Preliminary results of largest workplace study, QuduratTM, announced by Aon Hewitt says that despite ongoing efforts, Omanis continue to report lower levels of work engagement. Nationals report lower levels of satisfaction with their education to support their work preparedness.
Omani nationals are keen to bridge the gap between their educational preparation and their actual job requirements, according to the preliminary findings of the ground-breaking QuduratTM research, announced by Aon Hewitt, the global human resources business of Aon.
QuduratTM is the largest workplace study in the region, focused on the advancement of national talent, the single biggest HR issue in the region. QuduratTM – meaning ‘capabilities’ in Arabic – is unprecedented in scope and scale, voicing the opinion of more than 20,000 employees across seven countries (UAE, Qatar, Kuwait, Saudi Arabia, Oman, Bahrain and Egypt). With final results expected to be announced region-wide by December 2012, insights from the study are expected to significantly impact HR practices and human capital development in the region.
The study was first launched in 2011, and produced many counter-intuitive findings which surprised and challenged the preconceptions employers had in the region about local talent and nationals in the workforce. Among the most unexpected findings were that Omani nationals reported lower levels of engagement in the public sectors than they did in the private sector, and that less than half had confidence in the most senior leadership in their respective organisations.
The preliminary results of this year’s report reveal that Omanis are reporting a growing disconnect between their job requirements and the preparation they have received for those requirements through their education, compared to foreign workers. In addition, Omani nationals continue to report lower levels of work engagement than expatriates, which could impact their longer term motivation, performance and productivity at the workplace. The report shows similar results for nationals across all seven countries involved in the study.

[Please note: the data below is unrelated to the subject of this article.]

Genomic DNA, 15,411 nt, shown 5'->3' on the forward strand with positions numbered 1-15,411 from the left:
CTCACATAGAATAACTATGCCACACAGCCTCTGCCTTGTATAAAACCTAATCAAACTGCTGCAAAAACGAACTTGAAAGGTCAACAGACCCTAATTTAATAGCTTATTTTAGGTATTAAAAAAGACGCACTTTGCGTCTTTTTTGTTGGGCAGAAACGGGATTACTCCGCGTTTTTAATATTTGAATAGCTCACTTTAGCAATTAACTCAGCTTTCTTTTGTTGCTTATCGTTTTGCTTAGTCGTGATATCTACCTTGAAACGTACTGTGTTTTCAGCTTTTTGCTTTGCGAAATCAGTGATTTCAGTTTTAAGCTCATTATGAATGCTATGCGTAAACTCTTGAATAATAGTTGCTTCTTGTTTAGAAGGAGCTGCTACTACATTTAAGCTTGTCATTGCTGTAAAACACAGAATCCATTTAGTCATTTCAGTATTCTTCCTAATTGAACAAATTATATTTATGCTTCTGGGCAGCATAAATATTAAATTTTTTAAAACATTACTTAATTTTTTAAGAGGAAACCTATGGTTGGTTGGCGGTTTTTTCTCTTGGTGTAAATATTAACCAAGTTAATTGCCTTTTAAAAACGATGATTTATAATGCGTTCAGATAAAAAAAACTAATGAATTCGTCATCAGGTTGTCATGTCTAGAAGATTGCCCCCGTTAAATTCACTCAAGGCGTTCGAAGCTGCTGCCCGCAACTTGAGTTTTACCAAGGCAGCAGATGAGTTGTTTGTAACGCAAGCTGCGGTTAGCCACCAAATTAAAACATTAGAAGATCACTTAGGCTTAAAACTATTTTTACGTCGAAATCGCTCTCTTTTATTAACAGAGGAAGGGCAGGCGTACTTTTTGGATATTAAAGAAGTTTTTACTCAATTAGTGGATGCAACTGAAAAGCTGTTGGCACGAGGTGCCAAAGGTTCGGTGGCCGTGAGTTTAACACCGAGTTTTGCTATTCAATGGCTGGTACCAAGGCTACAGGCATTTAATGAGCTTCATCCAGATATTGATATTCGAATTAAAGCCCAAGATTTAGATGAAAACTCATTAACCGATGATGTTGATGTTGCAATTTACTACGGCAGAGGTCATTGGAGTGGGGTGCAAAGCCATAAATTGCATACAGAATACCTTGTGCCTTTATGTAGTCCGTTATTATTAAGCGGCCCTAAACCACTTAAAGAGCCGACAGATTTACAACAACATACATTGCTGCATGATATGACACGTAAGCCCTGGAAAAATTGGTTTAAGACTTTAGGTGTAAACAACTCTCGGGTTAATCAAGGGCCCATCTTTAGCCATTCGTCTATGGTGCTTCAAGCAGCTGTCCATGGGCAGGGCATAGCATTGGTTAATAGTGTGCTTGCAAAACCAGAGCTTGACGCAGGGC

Commenting on these initial findings, Radhika Punshi, Aon Hewitt’s head of applied research (MENA) says, “As Oman’s and the region’s economy continues to recover, there will be a renewed and exponential growth focus on attracting, motivating and retaining top talent within all industrial sectors, with a greater emphasis on quality. However, more than ever before, there is a greater urgency for alignment and collaboration between the education system and the demand from employers.”
“Our early findings point to a pressing mismatch between education and employment, significantly impacting the motivation, expectations and preparedness of current and future employees towards their jobs. On a more positive note, the fact that there is an awareness among Omani nationals of this mismatch points towards a willingness to address this problem,” she added.
100 participating organisations
This year’s QuduratTM study already has over 15,000 responses from approximately 100 participating organisations in UAE, Qatar, Saudi Arabia, Bahrain, Kuwait, Oman and Egypt. The first wave of the study, concluded last year had over 4,600 respondents in total.
The study has also received strategic support through partnerships with a host of governmental organisations across the participating countries, including Abu Dhabi Tawteen Council, which spearheads the efforts of the Abu Dhabi government in sustainable Emirati workforce development. Other organisations which supported the study include TECOM Investments in Dubai, a diversified conglomerate with strategic investments in sectors that contribute to the development of Dubai’s knowledge-based economy; Tamkeen Bahrain, which is tasked with supporting Bahrain’s private sector and positioning it as the key driver of economic development and Bahrain’s Institute of Public Administration, which aims to enhance the skills and competencies of government employees in the Kingdom.